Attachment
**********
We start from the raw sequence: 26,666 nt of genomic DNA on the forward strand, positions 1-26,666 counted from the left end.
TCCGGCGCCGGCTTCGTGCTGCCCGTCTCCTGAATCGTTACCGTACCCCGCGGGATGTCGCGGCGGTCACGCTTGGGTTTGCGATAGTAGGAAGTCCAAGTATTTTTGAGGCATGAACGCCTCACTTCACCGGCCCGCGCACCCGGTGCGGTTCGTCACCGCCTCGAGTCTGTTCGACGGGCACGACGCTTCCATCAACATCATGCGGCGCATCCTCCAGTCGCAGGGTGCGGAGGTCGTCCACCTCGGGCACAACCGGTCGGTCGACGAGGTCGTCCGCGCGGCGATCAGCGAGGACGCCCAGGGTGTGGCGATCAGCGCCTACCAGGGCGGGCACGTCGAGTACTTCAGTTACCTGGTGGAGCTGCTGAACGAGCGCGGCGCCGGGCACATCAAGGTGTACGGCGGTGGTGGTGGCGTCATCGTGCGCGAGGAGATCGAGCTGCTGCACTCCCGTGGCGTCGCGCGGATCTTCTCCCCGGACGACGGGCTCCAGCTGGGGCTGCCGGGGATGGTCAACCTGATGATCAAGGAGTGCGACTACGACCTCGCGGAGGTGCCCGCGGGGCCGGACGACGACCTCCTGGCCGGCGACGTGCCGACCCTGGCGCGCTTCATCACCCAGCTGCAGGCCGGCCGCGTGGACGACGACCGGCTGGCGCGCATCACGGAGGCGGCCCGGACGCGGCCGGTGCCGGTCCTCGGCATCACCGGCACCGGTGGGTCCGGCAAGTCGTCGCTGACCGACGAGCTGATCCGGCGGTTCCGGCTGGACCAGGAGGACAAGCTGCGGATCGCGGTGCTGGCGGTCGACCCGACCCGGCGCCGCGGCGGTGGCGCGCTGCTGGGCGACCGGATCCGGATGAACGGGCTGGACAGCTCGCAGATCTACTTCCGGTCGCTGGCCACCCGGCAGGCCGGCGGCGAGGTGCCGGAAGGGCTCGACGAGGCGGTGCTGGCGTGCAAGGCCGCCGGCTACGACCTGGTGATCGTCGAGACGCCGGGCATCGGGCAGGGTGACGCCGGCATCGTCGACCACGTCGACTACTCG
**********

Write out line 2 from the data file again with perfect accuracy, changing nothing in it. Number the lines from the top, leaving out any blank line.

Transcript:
TCCGGCGCCGGCTTCGTGCTGCCCGTCTCCTGAATCGTTACCGTACCCCGCGGGATGTCGCGGCGGTCACGCTTGGGTTTGCGATAGTAGGAAGTCCAAGTATTTTTGAGGCATGAACGCCTCACTTCACCGGCCCGCGCACCCGGTGCGGTTCGTCACCGCCTCGAGTCTGTTCGACGGGCACGACGCTTCCATCAACATCATGCGGCGCATCCTCCAGTCGCAGGGTGCGGAGGTCGTCCACCTCGGGCACAACCGGTCGGTCGACGAGGTCGTCCGCGCGGCGATCAGCGAGGACGCCCAGGGTGTGGCGATCAGCGCCTACCAGGGCGGGCACGTCGAGTACTTCAGTTACCTGGTGGAGCTGCTGAACGAGCGCGGCGCCGGGCACATCAAGGTGTACGGCGGTGGTGGTGGCGTCATCGTGCGCGAGGAGATCGAGCTGCTGCACTCCCGTGGCGTCGCGCGGATCTTCTCCCCGGACGACGGGCTCCAGCTGGGGCTGCCGGGGATGGTCAACCTGATGATCAAGGAGTGCGACTACGACCTCGCGGAGGTGCCCGCGGGGCCGGACGACGACCTCCTGGCCGGCGACGTGCCGACCCTGGCGCGCTTCATCACCCAGCTGCAGGCCGGCCGCGTGGACGACGACCGGCTGGCGCGCATCACGGAGGCGGCCCGGACGCGGCCGGTGCCGGTCCTCGGCATCACCGGCACCGGTGGGTCCGGCAAGTCGTCGCTGACCGACGAGCTGATCCGGCGGTTCCGGCTGGACCAGGAGGACAAGCTGCGGATCGCGGTGCTGGCGGTCGACCCGACCCGGCGCCGCGGCGGTGGCGCGCTGCTGGGCGACCGGATCCGGATGAACGGGCTGGACAGCTCGCAGATCTACTTCCGGTCGCTGGCCACCCGGCAGGCCGGCGGCGAGGTGCCGGAAGGGCTCGACGAGGCGGTGCTGGCGTGCAAGGCCGCCGGCTACGACCTGGTGATCGTCGAGACGCCGGGCATCGGGCAGGGTGACGCCGGCATCGTCGACCACGTCGACTACTCG